The Evolution of White Etching Cracks (WECs) in Rolling Contact Fatigue-Tested 100Cr6 Steel

Tribology Letters, Nov 2017

The formation of white etching cracks (WECs) in steel rolling element bearings can lead to the premature rolling contact fatigue (RCF) failure mode called white structure flaking. Driving mechanisms are still debated but are proposed to be combinations of mechanical, tribochemical and electrical effects. A number of studies have been conducted to record and map WECs in RCF-tested samples and bearings failed from the field. For the first time, this study uses serial sectioning metallography techniques on non-hydrogen charged test samples over a range of test durations to capture the evolution of WEC formation from their initiation to final flaking. Clear evidence for subsurface initiation at non-metallic inclusions was observed at the early stages of WEC formation, and with increasing test duration the propagation of these cracks from the subsurface region to the contact surface eventually causing flaking. In addition, an increase in the amount of associated microstructural changes adjacent to the cracks is observed, this being indicative of the crack being a prerequisite of the microstructural alteration.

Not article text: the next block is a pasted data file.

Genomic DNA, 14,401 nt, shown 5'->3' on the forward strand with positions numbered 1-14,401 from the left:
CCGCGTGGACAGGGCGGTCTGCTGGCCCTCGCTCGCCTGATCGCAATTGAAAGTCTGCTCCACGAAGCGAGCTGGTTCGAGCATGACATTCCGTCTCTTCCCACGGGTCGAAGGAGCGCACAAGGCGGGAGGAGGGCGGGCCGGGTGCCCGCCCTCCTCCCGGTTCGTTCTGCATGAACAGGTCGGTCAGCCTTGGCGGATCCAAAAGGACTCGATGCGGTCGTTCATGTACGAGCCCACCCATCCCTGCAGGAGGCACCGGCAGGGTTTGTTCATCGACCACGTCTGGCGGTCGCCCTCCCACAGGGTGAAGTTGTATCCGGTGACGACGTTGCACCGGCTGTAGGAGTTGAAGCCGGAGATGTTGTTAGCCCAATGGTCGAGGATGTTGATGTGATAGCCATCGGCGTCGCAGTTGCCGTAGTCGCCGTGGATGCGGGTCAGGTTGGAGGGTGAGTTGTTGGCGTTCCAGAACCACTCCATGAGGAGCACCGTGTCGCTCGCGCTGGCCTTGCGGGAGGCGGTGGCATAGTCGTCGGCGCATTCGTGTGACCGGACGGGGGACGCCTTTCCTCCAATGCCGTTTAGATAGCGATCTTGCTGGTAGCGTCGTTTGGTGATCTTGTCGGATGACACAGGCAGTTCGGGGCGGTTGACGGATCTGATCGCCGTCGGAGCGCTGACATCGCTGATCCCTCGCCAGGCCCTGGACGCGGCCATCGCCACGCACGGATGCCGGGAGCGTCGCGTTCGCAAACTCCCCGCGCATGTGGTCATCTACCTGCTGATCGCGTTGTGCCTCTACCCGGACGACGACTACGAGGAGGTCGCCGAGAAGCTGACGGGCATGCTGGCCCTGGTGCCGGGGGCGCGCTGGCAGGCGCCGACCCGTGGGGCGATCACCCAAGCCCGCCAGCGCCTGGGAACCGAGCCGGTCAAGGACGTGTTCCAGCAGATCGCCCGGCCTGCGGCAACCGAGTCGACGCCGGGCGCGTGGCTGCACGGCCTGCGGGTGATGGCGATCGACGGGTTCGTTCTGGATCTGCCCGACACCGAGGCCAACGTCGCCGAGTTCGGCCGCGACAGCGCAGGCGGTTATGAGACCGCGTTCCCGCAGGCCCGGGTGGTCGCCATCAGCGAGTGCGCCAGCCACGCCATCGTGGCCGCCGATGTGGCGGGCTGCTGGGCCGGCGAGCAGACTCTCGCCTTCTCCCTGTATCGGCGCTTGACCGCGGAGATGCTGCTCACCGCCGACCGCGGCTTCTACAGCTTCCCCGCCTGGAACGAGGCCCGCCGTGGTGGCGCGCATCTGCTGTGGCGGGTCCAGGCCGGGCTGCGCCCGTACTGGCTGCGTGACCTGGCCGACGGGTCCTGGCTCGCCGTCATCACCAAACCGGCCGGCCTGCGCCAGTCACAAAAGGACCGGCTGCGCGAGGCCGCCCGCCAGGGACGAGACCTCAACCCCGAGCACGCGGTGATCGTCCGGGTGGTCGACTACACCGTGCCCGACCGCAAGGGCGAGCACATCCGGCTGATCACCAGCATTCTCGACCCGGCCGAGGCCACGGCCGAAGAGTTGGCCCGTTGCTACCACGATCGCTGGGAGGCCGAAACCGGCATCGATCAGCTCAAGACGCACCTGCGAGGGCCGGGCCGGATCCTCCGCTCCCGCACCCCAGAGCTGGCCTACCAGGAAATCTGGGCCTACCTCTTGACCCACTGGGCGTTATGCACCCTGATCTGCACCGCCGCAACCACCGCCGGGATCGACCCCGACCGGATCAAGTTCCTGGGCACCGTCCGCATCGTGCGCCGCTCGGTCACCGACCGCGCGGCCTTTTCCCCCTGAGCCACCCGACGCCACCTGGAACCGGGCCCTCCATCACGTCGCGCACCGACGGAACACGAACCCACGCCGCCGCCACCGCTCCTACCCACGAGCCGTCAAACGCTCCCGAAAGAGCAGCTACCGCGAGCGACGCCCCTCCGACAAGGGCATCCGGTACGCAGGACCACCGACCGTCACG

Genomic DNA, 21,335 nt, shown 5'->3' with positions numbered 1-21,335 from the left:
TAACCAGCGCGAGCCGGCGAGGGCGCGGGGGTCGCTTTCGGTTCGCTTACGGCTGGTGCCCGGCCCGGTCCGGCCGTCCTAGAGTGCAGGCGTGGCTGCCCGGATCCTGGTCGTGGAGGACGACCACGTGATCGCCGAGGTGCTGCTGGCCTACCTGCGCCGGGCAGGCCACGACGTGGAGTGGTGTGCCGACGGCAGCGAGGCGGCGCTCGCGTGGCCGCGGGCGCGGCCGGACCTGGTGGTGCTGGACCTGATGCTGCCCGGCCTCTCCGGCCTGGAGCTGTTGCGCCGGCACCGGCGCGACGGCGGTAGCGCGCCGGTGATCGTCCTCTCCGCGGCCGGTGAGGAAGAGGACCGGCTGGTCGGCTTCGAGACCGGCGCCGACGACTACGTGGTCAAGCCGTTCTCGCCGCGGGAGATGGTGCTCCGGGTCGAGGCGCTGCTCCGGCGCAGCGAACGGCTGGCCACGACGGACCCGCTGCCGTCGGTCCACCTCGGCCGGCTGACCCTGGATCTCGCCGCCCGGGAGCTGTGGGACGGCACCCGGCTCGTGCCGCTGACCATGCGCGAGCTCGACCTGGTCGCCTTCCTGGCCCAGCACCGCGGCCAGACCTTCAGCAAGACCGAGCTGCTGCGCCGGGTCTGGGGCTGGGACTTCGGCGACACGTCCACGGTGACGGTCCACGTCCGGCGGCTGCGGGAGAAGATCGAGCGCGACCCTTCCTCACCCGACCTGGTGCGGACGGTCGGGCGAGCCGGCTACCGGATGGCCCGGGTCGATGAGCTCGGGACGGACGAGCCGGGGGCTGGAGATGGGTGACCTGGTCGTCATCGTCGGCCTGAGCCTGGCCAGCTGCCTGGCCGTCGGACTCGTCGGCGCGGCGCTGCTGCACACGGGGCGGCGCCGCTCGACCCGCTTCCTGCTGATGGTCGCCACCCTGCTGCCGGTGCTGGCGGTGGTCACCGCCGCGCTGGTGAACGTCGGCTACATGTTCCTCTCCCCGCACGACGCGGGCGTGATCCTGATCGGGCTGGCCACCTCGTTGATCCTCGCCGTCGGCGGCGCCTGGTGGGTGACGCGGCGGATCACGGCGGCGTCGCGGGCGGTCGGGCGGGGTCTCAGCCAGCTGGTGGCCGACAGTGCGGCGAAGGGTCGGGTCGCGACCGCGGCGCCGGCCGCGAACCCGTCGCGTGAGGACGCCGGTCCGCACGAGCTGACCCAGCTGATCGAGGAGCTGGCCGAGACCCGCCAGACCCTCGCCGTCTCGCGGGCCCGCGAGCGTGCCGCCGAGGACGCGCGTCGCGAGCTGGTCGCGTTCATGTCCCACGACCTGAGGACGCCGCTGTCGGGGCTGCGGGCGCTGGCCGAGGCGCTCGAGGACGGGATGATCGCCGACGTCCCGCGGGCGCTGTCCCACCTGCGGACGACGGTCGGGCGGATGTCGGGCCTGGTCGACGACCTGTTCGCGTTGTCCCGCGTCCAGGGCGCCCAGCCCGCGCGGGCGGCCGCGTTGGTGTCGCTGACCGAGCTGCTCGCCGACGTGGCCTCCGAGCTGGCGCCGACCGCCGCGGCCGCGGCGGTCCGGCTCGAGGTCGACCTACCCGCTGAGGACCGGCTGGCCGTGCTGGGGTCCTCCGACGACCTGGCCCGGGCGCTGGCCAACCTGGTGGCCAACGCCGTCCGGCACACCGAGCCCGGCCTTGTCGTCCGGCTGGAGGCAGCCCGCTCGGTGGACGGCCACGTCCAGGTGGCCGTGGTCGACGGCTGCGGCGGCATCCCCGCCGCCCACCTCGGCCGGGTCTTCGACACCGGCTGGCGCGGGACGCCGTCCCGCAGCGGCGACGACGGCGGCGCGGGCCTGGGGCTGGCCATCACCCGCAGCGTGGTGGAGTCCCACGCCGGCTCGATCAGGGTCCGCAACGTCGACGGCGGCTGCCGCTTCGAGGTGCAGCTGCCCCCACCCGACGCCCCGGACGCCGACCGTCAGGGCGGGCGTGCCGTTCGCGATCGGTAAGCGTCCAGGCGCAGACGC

A PDF file should load here. If you do not see its contents the file may be temporarily unavailable at the journal website or you do not have a PDF plug-in installed and enabled in your browser.

Alternatively, you can download the file locally and open with any standalone PDF reader:

https://link.springer.com/content/pdf/10.1007%2Fs11249-017-0946-1.pdf

The Evolution of White Etching Cracks (WECs) in Rolling Contact Fatigue-Tested 100Cr6 Steel